Civil Practice Law Graduate, Housing Justice – Tenant Defense – Fall 2024
The Legal Aid Society’s Civil Practice has Law Graduate positions available in the Housing Justice Unit – Tenant Defense for Fall 2024. While awaiting New York Bar admission, Law Graduates will work closely with a Housing Supervisor and within the parameters of the LAS Practice Order. Tenant Defense handles a broad range of individual and group tenant representation at the trial and appellate levels, including holdovers, nonpayment proceedings, administrative hearings, and affirmative litigation in state and federal courts. The Unit also works with tenant associations, tenant organizers, community-based organizations, partner legal services agencies, and pro bonoattorneys.
- Client representation and advocacy with city, state, and federal agencies and in court proceedings, administrative hearings, and affirmative litigation.
- Conduct regular courthouse-based and off-site intake, possibly including during evening hours.
- Provide training, community outreach, and education to individuals, local community-based organizations, and housing advocates.
- Advocate for policy changes before legislative, administrative, and judicial bodies to advance the interests of clients.
- Represent and promote the work of the office, the Civil Practice, and The Legal Aid Society in the community
- Work collaboratively with other organizations, pro bono lawyers, and partners
- Maintain a full caseload of clients
- Some weekend and night advocacy may be necessary
- Other duties as assigned
Please submit these documents as a single combined PDF when you apply via the LAS (Legal Aid Society) Recruitment Portal.
- Cover letter
- Transcript and Writing Sample
Deadline: Open Until Filled, Unless Date Is Posted Below (Deadline is 11:59 PM EST For Date Listed)
- Current 3L students sitting for the New York Bar Exam in July 2024 or its equivalent
- Those participating in post-graduate Fellowships or Clerkships who took the first available bar exam are eligible to apply
- Winter 2023 graduates sitting for the first available New York Bar Exam or its equivalent are also eligible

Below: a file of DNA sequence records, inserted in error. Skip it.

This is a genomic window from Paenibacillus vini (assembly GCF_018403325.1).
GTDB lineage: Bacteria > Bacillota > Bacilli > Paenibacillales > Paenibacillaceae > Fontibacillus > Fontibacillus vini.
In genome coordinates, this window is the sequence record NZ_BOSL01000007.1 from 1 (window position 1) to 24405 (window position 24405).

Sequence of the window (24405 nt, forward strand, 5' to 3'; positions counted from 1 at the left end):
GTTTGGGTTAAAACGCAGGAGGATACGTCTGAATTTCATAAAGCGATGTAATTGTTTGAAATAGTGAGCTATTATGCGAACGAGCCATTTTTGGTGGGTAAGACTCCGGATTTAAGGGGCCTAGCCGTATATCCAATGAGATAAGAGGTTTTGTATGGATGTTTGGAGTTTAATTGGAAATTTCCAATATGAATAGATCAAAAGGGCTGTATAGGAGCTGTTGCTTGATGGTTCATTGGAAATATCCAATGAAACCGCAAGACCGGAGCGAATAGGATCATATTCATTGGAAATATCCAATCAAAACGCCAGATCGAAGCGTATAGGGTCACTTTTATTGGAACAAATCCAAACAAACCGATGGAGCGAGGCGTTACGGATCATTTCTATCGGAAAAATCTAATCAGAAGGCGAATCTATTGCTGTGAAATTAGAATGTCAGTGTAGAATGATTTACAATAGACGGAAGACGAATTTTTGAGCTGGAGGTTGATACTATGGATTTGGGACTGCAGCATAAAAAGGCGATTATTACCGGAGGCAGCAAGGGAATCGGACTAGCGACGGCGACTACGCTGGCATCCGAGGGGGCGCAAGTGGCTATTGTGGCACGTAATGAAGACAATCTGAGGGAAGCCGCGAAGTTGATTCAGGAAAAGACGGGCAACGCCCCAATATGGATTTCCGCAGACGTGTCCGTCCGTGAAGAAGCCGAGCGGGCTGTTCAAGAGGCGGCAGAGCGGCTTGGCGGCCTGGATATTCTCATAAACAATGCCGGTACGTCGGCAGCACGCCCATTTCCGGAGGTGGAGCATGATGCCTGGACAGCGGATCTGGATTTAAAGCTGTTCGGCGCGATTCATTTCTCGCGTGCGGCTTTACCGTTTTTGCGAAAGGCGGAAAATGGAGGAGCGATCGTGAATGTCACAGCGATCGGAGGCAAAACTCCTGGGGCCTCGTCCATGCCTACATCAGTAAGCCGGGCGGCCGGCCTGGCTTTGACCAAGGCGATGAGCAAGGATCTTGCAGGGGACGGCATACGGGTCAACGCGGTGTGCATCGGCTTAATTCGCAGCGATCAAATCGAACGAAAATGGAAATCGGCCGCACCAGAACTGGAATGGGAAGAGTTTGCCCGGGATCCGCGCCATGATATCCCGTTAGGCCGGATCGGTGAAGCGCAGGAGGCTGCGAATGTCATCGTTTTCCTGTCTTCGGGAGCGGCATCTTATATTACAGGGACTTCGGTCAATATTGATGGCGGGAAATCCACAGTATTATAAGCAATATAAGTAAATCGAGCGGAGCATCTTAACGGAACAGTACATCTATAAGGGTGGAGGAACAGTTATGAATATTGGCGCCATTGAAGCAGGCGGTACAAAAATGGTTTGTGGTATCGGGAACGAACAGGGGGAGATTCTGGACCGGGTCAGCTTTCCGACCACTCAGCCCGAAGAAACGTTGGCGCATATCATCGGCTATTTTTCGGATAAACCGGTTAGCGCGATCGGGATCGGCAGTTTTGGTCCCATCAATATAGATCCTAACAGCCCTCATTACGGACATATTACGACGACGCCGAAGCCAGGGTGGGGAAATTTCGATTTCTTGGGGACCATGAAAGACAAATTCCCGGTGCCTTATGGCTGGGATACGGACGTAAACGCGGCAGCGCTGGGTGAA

- Demonstrated commitment to serving historically excluded communities and identifying how race, gender, class and intersectionality impact client outcomes
- Relevant clinical program, internship, or work experience preferred
- Excellent written, analytical, organizational, and oral advocacy skills are required
- Applicants must be creative, flexible, and highly motivated
- Applicants must have the ability to work independently, as well as collaboratively, and manage a high volume of cases
- Proficiency in languages other than English is desirable, but not required
You are only eligible for employment if you take the first Uniform Bar Examination (UBE) immediately after graduation and pass either that exam or the one immediately following. You must also take and pass the New York Law Exam (NYLE) and the Multi-State Professional Responsibility Exam (MPRE), if you have not already done so. We request and strongly encourage you to sit for the first NYLE immediately after graduation, as this will expedite your admission to practice law in New York State. That said, you are permitted to take the NYLE up to one year before or at any time after sitting for the UBE, subject to the application filing deadline in Section 520.12(d) of the Rules of the Court of Appeals for the Admission of Attorneys and Counselors at Law, which requires an applicant for admission to practice law in New York State to file a complete application within three years from the date when the applicant sits for the second day of the UBE